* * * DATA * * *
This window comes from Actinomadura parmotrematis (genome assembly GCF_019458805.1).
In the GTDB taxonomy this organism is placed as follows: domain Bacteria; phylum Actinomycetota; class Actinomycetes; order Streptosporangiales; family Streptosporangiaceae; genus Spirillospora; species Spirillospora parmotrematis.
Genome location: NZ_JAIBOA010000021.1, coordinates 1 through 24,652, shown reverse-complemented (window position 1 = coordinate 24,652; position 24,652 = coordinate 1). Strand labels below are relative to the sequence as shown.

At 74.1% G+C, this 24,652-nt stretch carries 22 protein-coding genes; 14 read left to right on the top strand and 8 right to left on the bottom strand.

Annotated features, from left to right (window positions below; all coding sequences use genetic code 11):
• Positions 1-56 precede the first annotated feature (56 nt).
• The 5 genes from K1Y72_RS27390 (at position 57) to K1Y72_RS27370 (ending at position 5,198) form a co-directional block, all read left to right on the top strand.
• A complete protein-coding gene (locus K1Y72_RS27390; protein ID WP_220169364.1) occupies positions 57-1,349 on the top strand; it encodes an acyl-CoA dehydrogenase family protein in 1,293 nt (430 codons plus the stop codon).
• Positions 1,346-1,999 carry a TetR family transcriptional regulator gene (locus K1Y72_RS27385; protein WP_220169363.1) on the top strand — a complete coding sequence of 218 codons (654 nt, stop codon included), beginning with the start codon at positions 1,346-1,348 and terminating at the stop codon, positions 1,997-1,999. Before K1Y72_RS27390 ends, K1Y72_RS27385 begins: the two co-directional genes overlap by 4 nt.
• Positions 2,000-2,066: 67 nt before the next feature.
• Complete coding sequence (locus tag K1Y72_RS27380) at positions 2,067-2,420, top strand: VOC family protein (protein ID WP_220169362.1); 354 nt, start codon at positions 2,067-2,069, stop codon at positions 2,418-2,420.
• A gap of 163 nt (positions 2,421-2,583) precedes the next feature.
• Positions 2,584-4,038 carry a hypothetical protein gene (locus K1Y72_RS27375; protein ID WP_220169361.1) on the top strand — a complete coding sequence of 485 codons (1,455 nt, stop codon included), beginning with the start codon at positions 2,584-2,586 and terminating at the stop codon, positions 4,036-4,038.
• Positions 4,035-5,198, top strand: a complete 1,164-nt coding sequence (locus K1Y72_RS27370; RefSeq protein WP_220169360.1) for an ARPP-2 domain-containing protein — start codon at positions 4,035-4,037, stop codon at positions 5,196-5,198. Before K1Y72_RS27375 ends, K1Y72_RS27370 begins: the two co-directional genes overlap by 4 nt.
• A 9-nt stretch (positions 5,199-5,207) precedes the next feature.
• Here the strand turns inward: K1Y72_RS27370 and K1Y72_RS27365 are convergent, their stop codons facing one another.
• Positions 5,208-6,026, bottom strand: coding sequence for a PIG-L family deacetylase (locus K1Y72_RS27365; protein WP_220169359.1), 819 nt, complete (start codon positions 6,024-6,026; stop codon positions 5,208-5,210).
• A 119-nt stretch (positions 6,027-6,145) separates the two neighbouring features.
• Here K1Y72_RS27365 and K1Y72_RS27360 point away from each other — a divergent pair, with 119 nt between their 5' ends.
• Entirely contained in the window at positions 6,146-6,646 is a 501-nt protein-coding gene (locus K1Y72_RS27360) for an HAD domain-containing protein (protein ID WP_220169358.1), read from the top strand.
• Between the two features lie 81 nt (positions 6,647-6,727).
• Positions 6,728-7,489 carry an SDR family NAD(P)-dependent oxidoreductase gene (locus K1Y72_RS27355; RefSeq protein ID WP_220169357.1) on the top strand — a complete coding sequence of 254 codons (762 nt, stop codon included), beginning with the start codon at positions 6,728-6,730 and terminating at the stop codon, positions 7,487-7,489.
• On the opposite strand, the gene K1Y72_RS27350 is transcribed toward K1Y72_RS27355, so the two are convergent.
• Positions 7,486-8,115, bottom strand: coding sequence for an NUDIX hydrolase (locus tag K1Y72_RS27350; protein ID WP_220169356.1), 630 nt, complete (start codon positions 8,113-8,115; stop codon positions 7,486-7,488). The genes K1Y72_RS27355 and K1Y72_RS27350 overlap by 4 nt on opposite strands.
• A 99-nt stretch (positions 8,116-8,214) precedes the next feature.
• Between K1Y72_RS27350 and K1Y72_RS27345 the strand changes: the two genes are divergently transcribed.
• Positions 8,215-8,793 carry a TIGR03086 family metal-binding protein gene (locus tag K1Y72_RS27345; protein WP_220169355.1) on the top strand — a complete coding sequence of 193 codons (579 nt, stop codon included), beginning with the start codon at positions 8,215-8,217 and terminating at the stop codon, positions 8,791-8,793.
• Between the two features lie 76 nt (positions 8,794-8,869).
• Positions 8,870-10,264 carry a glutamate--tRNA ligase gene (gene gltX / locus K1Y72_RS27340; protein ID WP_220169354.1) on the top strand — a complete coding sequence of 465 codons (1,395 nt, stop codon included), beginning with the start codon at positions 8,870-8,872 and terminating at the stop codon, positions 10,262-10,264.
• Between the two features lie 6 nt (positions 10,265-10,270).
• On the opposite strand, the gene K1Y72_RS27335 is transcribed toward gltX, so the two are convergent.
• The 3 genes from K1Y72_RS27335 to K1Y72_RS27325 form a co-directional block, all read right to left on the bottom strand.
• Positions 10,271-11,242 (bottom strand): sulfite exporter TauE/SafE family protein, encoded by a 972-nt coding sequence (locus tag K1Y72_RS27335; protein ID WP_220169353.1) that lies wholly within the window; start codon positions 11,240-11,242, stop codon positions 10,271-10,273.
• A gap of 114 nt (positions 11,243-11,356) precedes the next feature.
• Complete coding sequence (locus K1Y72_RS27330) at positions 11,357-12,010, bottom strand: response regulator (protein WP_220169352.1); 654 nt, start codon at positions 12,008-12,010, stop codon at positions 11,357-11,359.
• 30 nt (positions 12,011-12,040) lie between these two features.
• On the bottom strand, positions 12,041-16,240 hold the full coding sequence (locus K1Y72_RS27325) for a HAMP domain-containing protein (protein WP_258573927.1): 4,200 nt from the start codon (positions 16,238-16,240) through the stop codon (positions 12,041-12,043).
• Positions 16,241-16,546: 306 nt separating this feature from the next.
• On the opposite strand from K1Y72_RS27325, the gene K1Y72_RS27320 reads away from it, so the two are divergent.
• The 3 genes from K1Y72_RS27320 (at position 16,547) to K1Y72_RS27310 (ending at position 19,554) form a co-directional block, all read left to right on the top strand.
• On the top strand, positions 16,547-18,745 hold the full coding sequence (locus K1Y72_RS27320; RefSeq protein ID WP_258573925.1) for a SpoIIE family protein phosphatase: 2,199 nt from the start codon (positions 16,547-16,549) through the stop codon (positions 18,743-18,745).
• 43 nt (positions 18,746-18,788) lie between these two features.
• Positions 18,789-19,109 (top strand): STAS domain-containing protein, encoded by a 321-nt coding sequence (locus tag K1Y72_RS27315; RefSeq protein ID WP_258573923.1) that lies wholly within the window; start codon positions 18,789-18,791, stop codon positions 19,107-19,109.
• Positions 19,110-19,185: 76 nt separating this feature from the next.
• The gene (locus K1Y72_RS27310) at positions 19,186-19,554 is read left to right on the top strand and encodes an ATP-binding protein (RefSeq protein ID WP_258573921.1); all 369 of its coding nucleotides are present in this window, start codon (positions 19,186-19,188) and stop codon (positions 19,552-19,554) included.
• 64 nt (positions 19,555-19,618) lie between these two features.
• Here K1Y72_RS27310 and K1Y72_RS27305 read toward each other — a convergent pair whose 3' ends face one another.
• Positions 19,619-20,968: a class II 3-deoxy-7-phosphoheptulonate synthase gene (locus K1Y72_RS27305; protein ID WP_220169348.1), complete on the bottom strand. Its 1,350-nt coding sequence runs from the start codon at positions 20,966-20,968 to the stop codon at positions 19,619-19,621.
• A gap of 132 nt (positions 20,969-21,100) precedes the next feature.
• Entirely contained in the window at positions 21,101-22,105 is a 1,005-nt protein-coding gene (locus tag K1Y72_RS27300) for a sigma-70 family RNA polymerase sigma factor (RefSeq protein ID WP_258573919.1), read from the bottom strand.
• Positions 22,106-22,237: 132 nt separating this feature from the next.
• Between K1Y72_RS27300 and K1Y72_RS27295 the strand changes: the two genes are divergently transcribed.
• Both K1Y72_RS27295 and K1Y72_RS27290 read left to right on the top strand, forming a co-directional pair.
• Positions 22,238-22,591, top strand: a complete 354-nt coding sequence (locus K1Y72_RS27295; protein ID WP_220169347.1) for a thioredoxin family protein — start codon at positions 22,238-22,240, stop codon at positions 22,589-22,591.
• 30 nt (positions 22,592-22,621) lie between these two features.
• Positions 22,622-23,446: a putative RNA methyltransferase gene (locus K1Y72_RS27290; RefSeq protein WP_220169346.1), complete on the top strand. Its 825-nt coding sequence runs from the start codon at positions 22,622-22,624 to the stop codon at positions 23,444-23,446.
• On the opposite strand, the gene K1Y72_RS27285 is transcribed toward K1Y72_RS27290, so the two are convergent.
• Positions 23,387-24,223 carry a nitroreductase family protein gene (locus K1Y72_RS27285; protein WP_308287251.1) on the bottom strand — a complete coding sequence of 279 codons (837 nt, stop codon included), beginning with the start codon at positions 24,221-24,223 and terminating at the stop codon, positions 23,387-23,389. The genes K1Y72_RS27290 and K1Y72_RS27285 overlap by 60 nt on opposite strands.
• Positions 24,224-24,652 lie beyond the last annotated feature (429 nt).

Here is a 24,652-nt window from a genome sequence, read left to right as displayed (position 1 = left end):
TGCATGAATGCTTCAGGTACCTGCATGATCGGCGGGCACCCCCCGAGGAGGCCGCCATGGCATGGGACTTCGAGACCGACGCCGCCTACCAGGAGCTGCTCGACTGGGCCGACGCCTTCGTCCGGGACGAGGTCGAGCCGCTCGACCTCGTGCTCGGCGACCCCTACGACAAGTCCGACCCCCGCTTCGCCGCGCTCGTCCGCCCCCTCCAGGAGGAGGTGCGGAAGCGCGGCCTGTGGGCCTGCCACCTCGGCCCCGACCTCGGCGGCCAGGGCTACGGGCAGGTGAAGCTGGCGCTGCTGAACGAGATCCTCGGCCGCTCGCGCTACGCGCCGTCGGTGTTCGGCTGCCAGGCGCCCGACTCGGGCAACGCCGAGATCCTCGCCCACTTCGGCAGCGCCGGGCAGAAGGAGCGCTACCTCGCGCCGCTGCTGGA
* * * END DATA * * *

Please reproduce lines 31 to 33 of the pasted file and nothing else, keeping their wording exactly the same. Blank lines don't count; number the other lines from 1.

• On the opposite strand, the gene K1Y72_RS27335 is transcribed toward gltX, so the two are convergent.
• The 3 genes from K1Y72_RS27335 to K1Y72_RS27325 form a co-directional block, all read right to left on the bottom strand.
• Positions 10,271-11,242 (bottom strand): sulfite exporter TauE/SafE family protein, encoded by a 972-nt coding sequence (locus tag K1Y72_RS27335; protein ID WP_220169353.1) that lies wholly within the window; start codon positions 11,240-11,242, stop codon positions 10,271-10,273.